Recently, Michael Moore made a speech to protestors in Wisconsin which was published as an editorial in the Huffington Post under the title "America is Not Broke." The idea that America is not, in fact, broke has come as a surprise to many. Don't we have a giant federal budget deficit? Aren't state governments (including our own here in California) scrambling to deal with massive shortfalls? What about high unemployment? And on and on. The geniuses at recently decided to tap into such misunderstandings in order to make the following highly misleading video:

The breathtakingly ugly dude in this video either has no understanding of how finance works, or he is being deliberately obtuse in order to keep his viewers from understanding the financial condition of the U.S. The most obvious way to look at whether the US government is broke is to look at interest rates on federal government bonds. This is the same as looking at how much the government has to pay to borrow money. If we were broke, this interest rate would be astronomical because people would risk lending to us only in exchange for very high returns. As it stands today, the interest rate on government bonds is at record lows. That means it's cheaper for the US government to borrow right now than at any time in recent history. Needless to say, this would not happen if the country was bankrupt unless markets are completely irrational. If Republicans think the U.S. is broke and can't afford to borrow any more money, then what logically follows is that they believe that markets are completely irrational.

Another way of looking at this question (Is America Broke?) is to look at our debt-to-GDP ratio. This ratio compares public debt to the total wealth of our economy, and its useful for making historical and international comparisons. Our debt-to-GDP ratio is currently high, but much much lower than it was right after World War II. Despite this much bigger public debt after World War II, there was a massive postwar economic boom. In other words, America was either broke during the postwar economic boom that created the modern American middle class or it's not broke right now. You pick.

Finally, this pitifully hideous dude from the video completely ignores Michael Moore's point in favor of making glib remarks about Charlie Sheen. Moore is not denying that federal, state and local governments face significant budget deficits, he is saying that the reason they face deficits is due to a series of government policies in recent decades that culminated in the Bush years. These policies were, in effect, massive wealth transfer policies that redistributed money and economic power from the middle class to the super rich. And while you can quibble about the nature of those policies, what there is no question about is the wealth of this nation. America is still the richest country in the world. We are not, by any means or honest measurement, broke.

Originally posted on March 10, 2011 at the Cal Democrats Blog.

Don't Worry About the Market

After a self-imposed exile from political writing, as well as an accompanying partial news blackout, my growing addiction to movies metastisized to a nearly unfathomable degree. While I will continue to chronicle this addiction regularly, the recent events in my home state of Wisconsin have made it untenable for me to continue avoiding comment on politics, economics and the like. On these subjects, I plan to begin writing about how the radical right wing of this country has been using government to further enrich the rich while screwing the rest of us along with some discussion of how ordinary people can fight back.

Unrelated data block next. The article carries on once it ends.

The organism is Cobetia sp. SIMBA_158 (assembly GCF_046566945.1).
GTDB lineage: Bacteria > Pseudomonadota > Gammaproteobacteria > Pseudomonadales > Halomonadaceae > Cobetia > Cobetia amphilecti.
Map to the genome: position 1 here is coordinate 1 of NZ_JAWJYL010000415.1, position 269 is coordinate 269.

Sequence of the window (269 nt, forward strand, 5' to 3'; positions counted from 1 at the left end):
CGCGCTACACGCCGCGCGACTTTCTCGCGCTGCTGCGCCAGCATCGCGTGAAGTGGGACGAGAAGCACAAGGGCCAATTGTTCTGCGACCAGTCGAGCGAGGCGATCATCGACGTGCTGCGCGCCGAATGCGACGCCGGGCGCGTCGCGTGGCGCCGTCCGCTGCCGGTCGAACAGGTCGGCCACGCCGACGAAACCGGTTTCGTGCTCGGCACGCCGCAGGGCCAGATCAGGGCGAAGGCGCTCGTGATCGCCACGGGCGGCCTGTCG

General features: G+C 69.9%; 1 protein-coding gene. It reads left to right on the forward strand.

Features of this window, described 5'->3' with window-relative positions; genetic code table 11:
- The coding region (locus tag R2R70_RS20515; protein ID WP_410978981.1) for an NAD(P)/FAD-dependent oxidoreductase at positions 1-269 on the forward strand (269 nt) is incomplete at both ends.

Tuesday, March 8, 2011

182 Movies, 285 Days

2010. 84 minutes. USA. Directed by Rob Epstein and Friedman Watchdate: 10/9/2010
A terrible disappointment. I haven't seen many movies that squander so much potential in every possible way. Apart from excellent performances by James Franco, David Straithern and Jeff Daniels among others, and the poem itself which is as brilliant is ever, almost nothing worked about this movie. And there were so many good ideas that were so poorly executed! Combining animation with documentary and live action dramatization? Right on, I'm with you. But don't get cheap, generic animation. Don't drop using the documentary footage inserts halfway through the movie. Don't shoot dramatizations devoid of all drama. What a waste of time, especially considering what could have been.

Throne of Blood 
1957. 109 minutes. Japan. Directed by Akira Kurosawa. Watchdate: 10/9/2010
Having designed lights for a stage production of Macbeth, I have seen the play and its component scenes dozens of times or more so I know it backwards and forwards. Of course, I didn't really remember how well I knew it until I watched Kurosawa's version on the big screen (Pacific Film Archive, of course). It's a fairly faithful adaptation but changes the setting to medieval Japan (it's Kurosawa, where else?). I wasn't crazy about how Lady Macbeth and Banquo were handled in this version, but Mifune was great as Macbeth and I absolutely loved the ghostly apparition that took the place of the witches. Also, Macbeth's death by ten thousand arrows is one of the coolest endings of any movie ever. So the movie had that going for it.